While Democratic legislative leaders and labor advocates want to raise New Jersey’s minimum wage to $15, business-lobbying groups warn that such a change would crush the state economy.
It wouldn’t be the big corporations that would feel the most pain, they say, but the downtown pizzeria and other small businesses throughout the state.
But nearly identical concerns were raised back in 2013, when New Jersey voters were asked at the ballot box to approve the last increase of the state’s minimum wage. And after they did, the predicted job losses never came. Instead, New Jersey’s unemployment rate has dropped dramatically, by a full 3 percentage points since 2013.
Now, advocates for the new minimum-wage legislation, which would increase the minimum wage incrementally over the five years, are pointing to that economic success in the wake of the last increase. They say the concerns being raised by the business-lobbying groups should ring hollow.
And as the issue appears to be going back on the ballot as early as next year – Gov. Chris Christie, a Republican, opposes a $15 minimum wage — New Jersey voters seem to be open to an increase, though maybe not up to $15.
Last increase in 2013
New Jersey’s current minimum wage is $8.38. Voters in 2013 approved a $1 hike up to $8.25, along with linking future increases to inflation. The first adjustment due to inflation occurred in 2015, but the minimum wage stayed the same for 2016 because there was no inflation last year.
Last month, Senate President Stephen M. Sweeney (D-Gloucester) and Assembly Speaker Vince Prieto (D-Hudson) announced they’re backing legislation to hike the wage to at least $15 by 2021. Under the Democrats’ bill, the minimum wage would jump initially to $10.10, with subsequent annual increases until it gets over $15.
Their efforts come as Democrats across the country have called for a higher minimum to address income inequality. For example, New York Gov. Andrew Cuomo, a Democrat, is backing a similar effort in his state, while lawmakers in California just struck a deal over the weekend to lift the minimum wage in that state to $15.
Such an increase in New Jersey would affect an estimated 975,000 workers, or roughly one out of every four, according to a report released last week by New Jersey Policy Perspective, a liberal think tank based in Trenton.
The report also determined that fewer than 10 percent of those who would see their wages lifted would be teen-agers, dispelling the notion that the minimum wage is earned predominantly by young people in part-time jobs.
The real impact would be on men and women raising children, trying to afford housing and clothes, said Jon Whiten, deputy director of New Jersey Policy Perspective and a co-author of the report.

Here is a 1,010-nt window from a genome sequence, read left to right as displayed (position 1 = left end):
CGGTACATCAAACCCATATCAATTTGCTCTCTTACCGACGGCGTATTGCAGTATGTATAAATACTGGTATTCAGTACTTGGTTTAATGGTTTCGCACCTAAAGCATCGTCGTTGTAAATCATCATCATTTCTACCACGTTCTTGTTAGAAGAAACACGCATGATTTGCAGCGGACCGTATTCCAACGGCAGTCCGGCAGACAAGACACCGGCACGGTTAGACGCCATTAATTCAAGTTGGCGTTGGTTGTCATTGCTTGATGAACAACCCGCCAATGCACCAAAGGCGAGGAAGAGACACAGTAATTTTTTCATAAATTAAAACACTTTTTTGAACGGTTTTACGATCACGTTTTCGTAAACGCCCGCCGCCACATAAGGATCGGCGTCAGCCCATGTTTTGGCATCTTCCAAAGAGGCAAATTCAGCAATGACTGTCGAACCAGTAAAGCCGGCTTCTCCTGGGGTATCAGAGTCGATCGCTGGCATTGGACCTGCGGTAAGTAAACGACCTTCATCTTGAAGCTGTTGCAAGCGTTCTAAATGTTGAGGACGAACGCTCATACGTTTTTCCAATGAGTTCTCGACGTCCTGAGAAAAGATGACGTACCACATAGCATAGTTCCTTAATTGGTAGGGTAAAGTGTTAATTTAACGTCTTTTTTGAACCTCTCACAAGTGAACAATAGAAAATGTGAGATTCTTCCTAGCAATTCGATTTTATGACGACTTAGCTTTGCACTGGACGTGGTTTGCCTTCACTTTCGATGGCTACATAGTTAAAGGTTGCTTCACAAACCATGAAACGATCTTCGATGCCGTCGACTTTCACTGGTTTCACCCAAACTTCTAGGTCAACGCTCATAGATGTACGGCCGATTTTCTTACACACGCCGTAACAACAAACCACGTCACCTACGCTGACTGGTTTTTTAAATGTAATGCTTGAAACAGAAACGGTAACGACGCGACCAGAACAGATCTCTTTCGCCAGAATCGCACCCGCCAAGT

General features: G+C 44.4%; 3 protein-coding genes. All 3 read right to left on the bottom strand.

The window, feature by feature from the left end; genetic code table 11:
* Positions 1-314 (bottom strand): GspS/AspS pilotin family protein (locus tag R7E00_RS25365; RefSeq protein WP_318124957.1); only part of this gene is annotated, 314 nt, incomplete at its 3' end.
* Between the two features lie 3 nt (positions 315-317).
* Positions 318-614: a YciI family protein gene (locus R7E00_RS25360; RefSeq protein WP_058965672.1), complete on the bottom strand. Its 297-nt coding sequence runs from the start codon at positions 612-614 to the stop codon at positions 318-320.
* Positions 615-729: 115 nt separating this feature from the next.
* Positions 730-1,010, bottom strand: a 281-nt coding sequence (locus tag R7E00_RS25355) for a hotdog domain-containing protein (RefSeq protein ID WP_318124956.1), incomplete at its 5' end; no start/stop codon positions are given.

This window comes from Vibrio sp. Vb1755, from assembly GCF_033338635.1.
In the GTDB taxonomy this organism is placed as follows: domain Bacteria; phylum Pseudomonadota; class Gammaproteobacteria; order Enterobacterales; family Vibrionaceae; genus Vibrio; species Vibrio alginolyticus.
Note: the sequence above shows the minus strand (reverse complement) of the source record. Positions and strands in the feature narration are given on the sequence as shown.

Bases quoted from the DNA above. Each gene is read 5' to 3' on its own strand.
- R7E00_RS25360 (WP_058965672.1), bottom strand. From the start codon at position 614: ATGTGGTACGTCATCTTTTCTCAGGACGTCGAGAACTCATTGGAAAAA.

“At $8.38 an hour, they can’t afford to do any of that because it’s so far below what it actually takes to get by — much less get ahead — in New Jersey,” Whiten said.
But Michele Siekerka, president of the New Jersey Business & Industry, said her organization firmly opposes the call for a $15 minimum wage in New Jersey.
Harmful to smaller businesses?
While the issue is often promoted as a way to combat “corporate greed” and rising income inequality, Siekerka said of the 20,000 companies that make up her group, roughly 85 percent have just 50 employees or less. And many have fewer than 25 employees, she said.
“It’s a hit on Main Street, the pizzeria, the small technology company,” Siekerka said.
And even though New Jersey’s unemployment rate has dropped dramatically since voters approved the last minimum-wage ballot question – from 7.3 percent in late 2013 to 4.3 percent last month – that decline has also coincided with a more than $2 billion business-tax cut that’s been phased in by Christie’s administration over the last several years. Those cuts were designed to benefit companies of all sizes, including small businesses.
“Let’s not kid ourselves. That absolutely had an impact on allowing companies some breathing space,” Siekerka said.
She said the minimum-wage increase approved in 2013 – just one dollar — was modest compared to the nearly 80 percent jump that would occur if Democratic legislative leaders’ proposal wins approval.
“We’re totally out of whack when it comes to what they’re asking for,” Siekerka said. “The economics don’t work.”
More money to spend?
On the other side of the debate, supporters of the $15 minimum wage agree that small businesses would be affected. But they’ve argued that a $15 minimum wage would help those small businesses by putting more money in the pockets of lower-wage consumers.
They also point to the previous predictions by the business-lobbying groups of widespread job losses, which never materialized.
“These folks warned that even an increased wage of $8.25 would cause employers to lay off workers,” said Gordon MacInnes, president of New Jersey Policy Perspective. “Instead, we’ve seen the biggest increase in jobs in 15 years.”
Right now, New Jersey voters’ opinions on the minimum-wage issue seem to be split, according to a survey released earlier this month by Fairleigh Dickinson University’s PublicMind Poll.
More than 70 percent of the state’s voters approved the previous minimum-wage increase, but pushing the wage to $15 was opposed by 52 percent of those polled.
“The $15 mark is too much for many to stomach, but opposition can hardly be described as solid right now,” said Krista Jenkins, a FDU political science professor and director of the PublicMind Poll.